Your Baby's Intelligence Likely Won't Be Hurt By Anesthesia, New Study Finds

by Annamarya Scaccia

In 2016, the U.S. Food and Drug Administration issued a warning to parents and the medical community about the use of anesthetics and sedatives in children under 3 years old. The FDA asserted in its notice that prolonged or repeated exposure to anesthesia could affect a toddler's brain development. But new research puts that warning in question, as it has shown that anesthesia in young kids doesn't affect their intelligence.

A new study published in Anesthesiology found no evidence that kids who are given anesthesia before they turn 3 years old have lower IQs compared to their peers who haven't been put under anesthesia before that age, according to WLTZ. In particular, Mayo Clinic researchers studied nearly 1,000 people from Olmsted County, Minnesota, who were born between 1994 through 2007, and discovered that intelligence, memory, and other brain function measures were comparable among the kids exposed to anesthesia before age 3, either once or multiple times, and those children who weren't.

These findings are contrary to the FDA's 2016 warning, which was largely based on animal trials that showed a link between anesthesia and brain development delays. (The agency issued a new, updated warning last year.) Romper reached out to the FDA for comment, but did not hear back in time for publication.

Lead author Dr. David Warner, a pediatric anesthesiologist at Mayo Clinic Children's Center, said in a news release:

For the majority of kids undergoing surgery, the results overall are reassuring. About 80 percent of kids who need surgery under age 3 only need one, and it's relatively brief.

Although informed by animal studies, the FDA's initial warning also noted that human studies found that "a single, relatively short exposure to general anesthetic and sedation drugs in infants or toddlers is unlikely to have negative effects on behavior or learning." Still, the FDA wrote, because more research is needed to understand the effects of early exposure on brain development, the agency was still requiring that warnings be added to labels for anesthetic and sedation drugs.

But some members of the medical community were concerned about the FDA's decision, and its implications on needed medical procedures that cannot be delayed safely. A pair of doctors wrote in a 2017 editorial for The New England Journal of Medicine:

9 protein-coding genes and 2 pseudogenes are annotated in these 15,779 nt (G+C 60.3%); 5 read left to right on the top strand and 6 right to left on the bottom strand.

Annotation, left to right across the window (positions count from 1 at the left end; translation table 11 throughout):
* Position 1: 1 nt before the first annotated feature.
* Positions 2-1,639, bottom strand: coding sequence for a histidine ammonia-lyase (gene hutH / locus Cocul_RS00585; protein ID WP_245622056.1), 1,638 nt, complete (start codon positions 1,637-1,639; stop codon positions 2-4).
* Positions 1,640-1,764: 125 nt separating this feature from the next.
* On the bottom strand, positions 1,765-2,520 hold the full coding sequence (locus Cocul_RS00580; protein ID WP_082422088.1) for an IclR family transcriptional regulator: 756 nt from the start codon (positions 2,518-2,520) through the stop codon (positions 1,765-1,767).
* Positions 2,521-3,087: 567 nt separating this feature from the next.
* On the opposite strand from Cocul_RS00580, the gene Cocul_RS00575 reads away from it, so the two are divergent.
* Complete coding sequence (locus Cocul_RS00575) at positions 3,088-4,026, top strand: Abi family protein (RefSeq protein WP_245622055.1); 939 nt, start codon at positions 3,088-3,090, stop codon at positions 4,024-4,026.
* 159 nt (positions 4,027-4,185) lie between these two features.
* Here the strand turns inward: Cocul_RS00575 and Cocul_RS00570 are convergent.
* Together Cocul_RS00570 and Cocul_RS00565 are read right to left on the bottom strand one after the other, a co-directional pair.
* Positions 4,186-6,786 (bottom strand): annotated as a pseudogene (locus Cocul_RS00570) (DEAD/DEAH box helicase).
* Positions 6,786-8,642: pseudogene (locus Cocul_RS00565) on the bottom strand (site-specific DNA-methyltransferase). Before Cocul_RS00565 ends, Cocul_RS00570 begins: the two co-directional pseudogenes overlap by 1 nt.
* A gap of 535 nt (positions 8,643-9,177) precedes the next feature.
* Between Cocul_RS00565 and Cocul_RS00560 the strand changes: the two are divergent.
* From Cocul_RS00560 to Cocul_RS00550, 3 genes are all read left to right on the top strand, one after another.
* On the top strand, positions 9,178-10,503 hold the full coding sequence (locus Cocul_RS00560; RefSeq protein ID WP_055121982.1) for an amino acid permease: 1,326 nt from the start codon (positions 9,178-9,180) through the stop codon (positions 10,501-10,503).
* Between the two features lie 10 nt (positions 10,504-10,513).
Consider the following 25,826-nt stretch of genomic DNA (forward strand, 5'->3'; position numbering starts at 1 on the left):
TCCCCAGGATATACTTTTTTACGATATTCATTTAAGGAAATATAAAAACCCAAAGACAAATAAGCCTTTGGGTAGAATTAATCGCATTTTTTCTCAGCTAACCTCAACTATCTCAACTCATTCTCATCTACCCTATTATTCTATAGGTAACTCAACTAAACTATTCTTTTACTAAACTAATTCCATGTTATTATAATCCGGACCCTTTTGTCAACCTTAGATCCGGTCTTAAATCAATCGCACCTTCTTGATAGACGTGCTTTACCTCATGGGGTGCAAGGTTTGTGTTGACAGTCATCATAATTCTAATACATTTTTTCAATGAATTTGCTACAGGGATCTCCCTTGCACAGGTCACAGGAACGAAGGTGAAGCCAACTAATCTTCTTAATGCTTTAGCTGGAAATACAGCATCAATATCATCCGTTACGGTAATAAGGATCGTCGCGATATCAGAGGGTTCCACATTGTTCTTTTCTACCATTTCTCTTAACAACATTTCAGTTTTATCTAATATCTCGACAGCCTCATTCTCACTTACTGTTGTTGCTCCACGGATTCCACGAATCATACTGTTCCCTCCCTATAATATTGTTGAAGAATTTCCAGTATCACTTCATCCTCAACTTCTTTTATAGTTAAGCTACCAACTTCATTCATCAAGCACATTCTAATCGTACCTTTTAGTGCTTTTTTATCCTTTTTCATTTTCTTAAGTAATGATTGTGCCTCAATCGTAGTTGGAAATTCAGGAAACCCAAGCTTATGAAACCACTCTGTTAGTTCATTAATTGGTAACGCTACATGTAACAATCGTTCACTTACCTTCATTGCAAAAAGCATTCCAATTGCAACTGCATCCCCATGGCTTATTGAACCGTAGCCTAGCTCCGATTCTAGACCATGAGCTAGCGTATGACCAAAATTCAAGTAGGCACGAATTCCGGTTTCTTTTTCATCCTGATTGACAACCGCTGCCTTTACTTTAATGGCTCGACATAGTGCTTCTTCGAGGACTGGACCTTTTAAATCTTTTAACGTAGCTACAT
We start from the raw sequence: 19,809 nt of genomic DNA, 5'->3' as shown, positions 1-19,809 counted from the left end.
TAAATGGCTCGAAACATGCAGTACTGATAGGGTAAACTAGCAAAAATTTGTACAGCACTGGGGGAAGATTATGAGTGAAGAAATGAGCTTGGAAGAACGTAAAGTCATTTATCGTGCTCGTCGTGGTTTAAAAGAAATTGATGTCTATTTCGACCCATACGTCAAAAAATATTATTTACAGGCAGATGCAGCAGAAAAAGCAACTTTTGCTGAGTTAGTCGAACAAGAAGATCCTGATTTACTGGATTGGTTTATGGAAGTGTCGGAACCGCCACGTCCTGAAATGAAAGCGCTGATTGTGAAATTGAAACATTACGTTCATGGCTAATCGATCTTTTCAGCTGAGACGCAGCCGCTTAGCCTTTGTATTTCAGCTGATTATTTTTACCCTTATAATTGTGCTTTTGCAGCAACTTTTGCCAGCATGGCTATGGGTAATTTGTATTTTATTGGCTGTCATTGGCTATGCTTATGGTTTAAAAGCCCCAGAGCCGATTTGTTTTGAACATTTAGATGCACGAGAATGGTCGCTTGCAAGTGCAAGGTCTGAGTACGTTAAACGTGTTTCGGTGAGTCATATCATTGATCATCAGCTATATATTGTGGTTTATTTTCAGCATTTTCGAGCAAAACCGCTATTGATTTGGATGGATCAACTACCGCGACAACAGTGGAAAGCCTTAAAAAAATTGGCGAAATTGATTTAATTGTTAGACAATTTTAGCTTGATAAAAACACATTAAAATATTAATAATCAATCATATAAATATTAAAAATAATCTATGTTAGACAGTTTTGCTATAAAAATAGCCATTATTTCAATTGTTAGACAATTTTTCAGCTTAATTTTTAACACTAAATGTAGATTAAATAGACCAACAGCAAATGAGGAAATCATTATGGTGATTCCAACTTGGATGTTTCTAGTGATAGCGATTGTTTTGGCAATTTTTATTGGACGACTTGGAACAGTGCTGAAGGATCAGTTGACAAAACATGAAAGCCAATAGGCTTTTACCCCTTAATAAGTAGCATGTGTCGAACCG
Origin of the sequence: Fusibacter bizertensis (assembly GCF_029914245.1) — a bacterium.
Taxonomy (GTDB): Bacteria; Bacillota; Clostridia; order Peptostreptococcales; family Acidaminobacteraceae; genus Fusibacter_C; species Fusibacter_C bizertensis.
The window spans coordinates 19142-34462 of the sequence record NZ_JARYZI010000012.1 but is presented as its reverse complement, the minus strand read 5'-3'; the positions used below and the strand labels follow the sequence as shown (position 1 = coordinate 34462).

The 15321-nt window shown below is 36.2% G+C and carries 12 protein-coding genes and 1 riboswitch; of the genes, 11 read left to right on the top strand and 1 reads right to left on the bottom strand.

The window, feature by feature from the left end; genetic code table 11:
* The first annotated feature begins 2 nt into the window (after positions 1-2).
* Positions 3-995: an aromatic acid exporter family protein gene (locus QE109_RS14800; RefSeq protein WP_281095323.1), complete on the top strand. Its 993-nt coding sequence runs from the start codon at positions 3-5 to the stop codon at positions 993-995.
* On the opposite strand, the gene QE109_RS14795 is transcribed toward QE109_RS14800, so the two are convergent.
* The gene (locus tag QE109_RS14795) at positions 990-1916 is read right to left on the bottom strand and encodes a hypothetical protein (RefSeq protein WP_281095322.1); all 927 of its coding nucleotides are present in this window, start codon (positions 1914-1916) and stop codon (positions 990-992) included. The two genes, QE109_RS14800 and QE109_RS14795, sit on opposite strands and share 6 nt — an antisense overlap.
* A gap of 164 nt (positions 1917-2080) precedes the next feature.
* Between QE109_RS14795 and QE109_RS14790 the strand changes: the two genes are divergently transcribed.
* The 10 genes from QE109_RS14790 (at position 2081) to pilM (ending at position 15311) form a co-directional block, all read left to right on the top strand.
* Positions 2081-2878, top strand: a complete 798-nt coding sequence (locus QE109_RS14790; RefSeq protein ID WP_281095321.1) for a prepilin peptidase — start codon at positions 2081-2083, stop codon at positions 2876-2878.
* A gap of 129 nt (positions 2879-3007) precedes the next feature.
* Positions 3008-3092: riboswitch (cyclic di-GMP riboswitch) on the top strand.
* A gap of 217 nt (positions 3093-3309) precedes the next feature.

Until reassuring new information from well-designed clinical trials is available, we are concerned that the FDA warning will cause delays for necessary surgical and diagnostic procedures that require anesthesia, resulting in adverse outcomes for patients. We would urge parents, patients, and physicians to carefully consider the risks of delaying indicated procedures.

Still, anesthesia in infants and toddlers is not without its risks, beyond general side effects. Though rare, anesthesia can cause complications in kids, including abnormal heart rhythms, breathing problems, allergic reactions to medications, and possibly death, according to KidsHealth. (Anesthesia-related death is very rare; however, the practice of using dental sedation was recently put under scrutiny after several tragic cases in which young kids died during procedures, TODAY reported.)

The Mayo Clinic study also found that, although there was no discernible impact on intelligence, toddlers who had multiple exposures to anesthesia did show some declines in fine motor skills, including reading comprehension and holding a pencil. To that end, Warner said, according to the news release:

Although we do have some concerns about the children who are receiving multiple anesthetics, it’s important to note that our results don’t allow us to conclude that anesthesia itself is causing problems.

Nevertheless, Warner added:

The fact that we found some problems in some of these children means that research in this area needs to continue, including further analysis of our data.

Check out Romper's new video series, Bearing The Motherload, where disagreeing parents from different sides of an issue sit down with a mediator and talk about how to support (and not judge) each other’s parenting perspectives. New episodes air Mondays on Facebook.